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Influence of Socioeconomic Factors 11Method Participants To be included in the study, Kentucky elementary, middle, and high schools must have been structured in terms of grade-levels as to contain all three accountability grades for their respective school type. Specifically, schools must have been structured to contain grades three to five for elementary schools, six to eight for middle schools, and nine to twelve for high schools. Of the eligible sc hools, schools were eliminated that (a) did not participate in the federal free/reduced lunch pr ogram, (b) had extreme values in terms of socioeconomic variables, and (c) were identified as an alternative school. Table 1 summarizes the grade level structure of both the population and sample for elementary, middle and high schools. Table 1 Distribution of the Population and Sample in terms of Grade Level Structure Grade Structu re Elementary Middle High EP – 4 0 of 23 EP – 5 450 of 469 EP – 6 165 of 172 EP – 7 5 of 5 EP 8 77 of 95 78 of 95 EP – 12 1 of 6 1 of 6 1 of 6 4 – 5 0 of 3 4 – 6 0 of 2 4 – 8 0 of 2 5 – 6 0 of 3 5 – 8 0 of11 5 – 12 0 of 2 0 of 2 6 – 8 151 of 169 6 – 12 1 of 3 2 of 3 7 – 8 0 of 30 7 – 9 0 of 2 7 – 12 0 of 24 22 of 24 8 – 12 0 of 1 1 of 1 9 – 12 194 of 201 10 12 0 of 1 Variables School and community socioeconomic indica tors and school accountability indices were obtained from the Kentucky Department of Education and the United States Census Bureau for this study. Descriptions of each variable were provided below, with sample summary statistics reported provided in Table 2. CATS Indices. The CATS Accountability Indices for the 2000-2002 biennium and the 2001 midpoint were obtained from the Kentucky Department of Education ( Kentucky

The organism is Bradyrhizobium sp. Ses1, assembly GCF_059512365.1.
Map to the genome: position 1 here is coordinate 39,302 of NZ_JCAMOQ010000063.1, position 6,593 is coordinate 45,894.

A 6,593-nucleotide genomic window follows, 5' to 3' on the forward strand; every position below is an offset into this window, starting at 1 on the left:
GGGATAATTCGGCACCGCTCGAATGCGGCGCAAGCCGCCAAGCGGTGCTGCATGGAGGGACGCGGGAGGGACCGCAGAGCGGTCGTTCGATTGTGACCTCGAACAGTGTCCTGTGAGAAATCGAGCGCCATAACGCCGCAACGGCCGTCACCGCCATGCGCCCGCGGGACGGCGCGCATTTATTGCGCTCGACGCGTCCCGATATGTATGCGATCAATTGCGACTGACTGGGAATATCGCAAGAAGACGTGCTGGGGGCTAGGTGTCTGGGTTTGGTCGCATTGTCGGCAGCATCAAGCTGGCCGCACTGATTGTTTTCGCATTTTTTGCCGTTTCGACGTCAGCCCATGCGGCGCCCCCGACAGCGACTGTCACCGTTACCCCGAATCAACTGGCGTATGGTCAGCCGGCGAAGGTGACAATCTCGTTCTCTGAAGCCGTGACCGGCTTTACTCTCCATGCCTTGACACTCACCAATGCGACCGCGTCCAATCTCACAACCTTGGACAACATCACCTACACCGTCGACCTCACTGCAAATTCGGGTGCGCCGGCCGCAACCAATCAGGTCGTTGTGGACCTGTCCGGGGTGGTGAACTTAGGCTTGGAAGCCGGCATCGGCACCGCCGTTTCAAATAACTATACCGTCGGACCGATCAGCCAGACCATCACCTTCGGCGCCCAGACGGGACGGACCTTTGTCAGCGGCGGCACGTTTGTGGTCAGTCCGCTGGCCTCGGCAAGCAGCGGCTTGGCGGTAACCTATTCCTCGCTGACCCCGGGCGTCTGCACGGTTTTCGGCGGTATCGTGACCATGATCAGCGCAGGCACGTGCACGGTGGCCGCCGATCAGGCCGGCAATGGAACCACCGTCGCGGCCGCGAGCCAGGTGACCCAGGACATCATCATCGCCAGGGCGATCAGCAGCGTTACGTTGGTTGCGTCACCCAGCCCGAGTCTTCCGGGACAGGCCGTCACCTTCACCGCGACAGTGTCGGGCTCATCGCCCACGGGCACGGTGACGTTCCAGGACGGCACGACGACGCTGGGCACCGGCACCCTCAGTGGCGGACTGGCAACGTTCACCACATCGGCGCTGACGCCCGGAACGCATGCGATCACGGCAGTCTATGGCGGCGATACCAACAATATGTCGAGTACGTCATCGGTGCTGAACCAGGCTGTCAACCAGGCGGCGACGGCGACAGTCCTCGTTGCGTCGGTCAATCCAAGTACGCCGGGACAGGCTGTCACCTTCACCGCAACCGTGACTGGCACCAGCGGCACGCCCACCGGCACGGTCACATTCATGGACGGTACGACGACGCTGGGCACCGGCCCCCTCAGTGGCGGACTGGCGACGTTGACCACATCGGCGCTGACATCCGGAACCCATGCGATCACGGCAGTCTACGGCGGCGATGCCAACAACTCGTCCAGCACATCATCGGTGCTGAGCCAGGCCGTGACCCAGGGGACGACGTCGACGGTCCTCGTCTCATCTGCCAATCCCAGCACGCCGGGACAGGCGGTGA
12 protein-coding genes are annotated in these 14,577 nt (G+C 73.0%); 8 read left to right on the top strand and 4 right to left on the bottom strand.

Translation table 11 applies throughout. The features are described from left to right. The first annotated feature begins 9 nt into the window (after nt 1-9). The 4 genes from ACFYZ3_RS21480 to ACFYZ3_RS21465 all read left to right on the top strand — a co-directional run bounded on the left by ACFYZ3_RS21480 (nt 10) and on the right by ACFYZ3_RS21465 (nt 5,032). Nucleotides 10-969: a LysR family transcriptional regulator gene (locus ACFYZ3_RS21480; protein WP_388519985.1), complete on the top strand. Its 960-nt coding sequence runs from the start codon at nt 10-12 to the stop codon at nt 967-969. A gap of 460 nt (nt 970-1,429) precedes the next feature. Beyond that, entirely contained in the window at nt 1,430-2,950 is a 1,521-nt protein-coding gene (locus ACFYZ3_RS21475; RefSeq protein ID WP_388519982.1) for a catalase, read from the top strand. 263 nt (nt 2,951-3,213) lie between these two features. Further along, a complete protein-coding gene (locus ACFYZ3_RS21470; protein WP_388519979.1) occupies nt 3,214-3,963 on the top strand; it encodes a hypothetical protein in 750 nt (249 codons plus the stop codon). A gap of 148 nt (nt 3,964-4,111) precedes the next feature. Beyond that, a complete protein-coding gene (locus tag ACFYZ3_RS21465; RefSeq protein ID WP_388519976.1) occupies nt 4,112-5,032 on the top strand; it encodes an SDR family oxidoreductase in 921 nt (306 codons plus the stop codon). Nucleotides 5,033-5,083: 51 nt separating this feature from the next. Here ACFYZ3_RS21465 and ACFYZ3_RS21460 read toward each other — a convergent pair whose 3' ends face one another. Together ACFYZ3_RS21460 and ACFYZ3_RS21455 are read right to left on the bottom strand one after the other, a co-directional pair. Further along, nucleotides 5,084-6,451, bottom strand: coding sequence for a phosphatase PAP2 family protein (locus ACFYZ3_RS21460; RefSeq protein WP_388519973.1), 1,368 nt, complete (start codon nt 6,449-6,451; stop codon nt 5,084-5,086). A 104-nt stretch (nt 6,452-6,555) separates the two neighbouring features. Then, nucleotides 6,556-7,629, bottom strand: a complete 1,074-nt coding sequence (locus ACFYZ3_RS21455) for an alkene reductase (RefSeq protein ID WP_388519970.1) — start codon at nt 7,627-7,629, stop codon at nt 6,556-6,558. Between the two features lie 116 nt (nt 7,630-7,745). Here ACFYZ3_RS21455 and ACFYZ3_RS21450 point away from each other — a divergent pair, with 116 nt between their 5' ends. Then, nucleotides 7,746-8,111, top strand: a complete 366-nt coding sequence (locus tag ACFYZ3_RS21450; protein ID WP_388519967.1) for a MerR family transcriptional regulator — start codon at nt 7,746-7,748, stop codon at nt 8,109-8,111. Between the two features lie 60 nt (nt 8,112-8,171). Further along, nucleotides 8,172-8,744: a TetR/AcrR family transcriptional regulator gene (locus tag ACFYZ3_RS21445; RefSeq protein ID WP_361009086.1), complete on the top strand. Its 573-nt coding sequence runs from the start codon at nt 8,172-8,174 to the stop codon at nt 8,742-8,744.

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Education Policy Analysis Archives Vol. 12 No. 37 12 Department of Education—School accountability resu lts—2002 midpoint; Kentucky Department of Education—School accountability results—2000-2002 biennium ). These accountability indices, which represented the performance of a school on a scale of 0 to 140 with 100 representing proficiency, were calculated for each school based upon both cognitive and non-cognitive measures. Although there wer e subtle differences between the weighting of the cognitive and non-cognitive components for elementary, middle, and high schools, in general the CTBS-5 has been weighted 5%, an d the Kentucky Core Content Test has been weighted 85%-90%. Non-cognitive indicators, such as dropout and retention rates, have been weighted 5%-10% (KDE, 2000). Table 2 Summary Statistics of Va riables for the Sample Elementary Middle High CATS 20002002 Biennial Index (CATS) MEAN = 71.3 S.D. = 10.0 MEAN = 67.0 S.D. = 8.8 MEAN = 66.2 S.D. = 8.3 2002 Free and Reduced Lunch Participation (FRL02) MEAN = 58.8% S.D. = 20.3% MEAN = 55.7% S.D. = 20.4% MEAN = 41.3% S.D. = 17.3% 2001 Free and Reduced Lunch Participation (FRL01) MEAN = 58.1% S.D. = 20.9% MEAN = 55.1% S.D. = 20.9% MEAN = 39.5% S.D. = 17.8% Median Household Income (MHI) MEAN = $32,606 S.D. = $7,515 MEAN = $31,354 S.D. = $7,519 MEAN = $31,846 S.D. = $7,195 Overall Poverty Rate (OPR) MEAN = 16.9% S.D. = 6.4% MEAN = 18.0% S.D. = 6.7% MEAN = 17.1% S.D. = 6.2% Under-17 Poverty Rate (U17P) MEAN = 22.6% S.D. = 21.0% MEAN = 23.7% S.D. = 6.7% MEAN = 23.0% S.D. = 6.4% Related Children 5– 17 Poverty Rate (RCP) MEAN = 20.8%% S.D. = 7.8% MEAN = 22.1% S.D. = 8.1% MEAN = 21.2% S.D. = 7.6%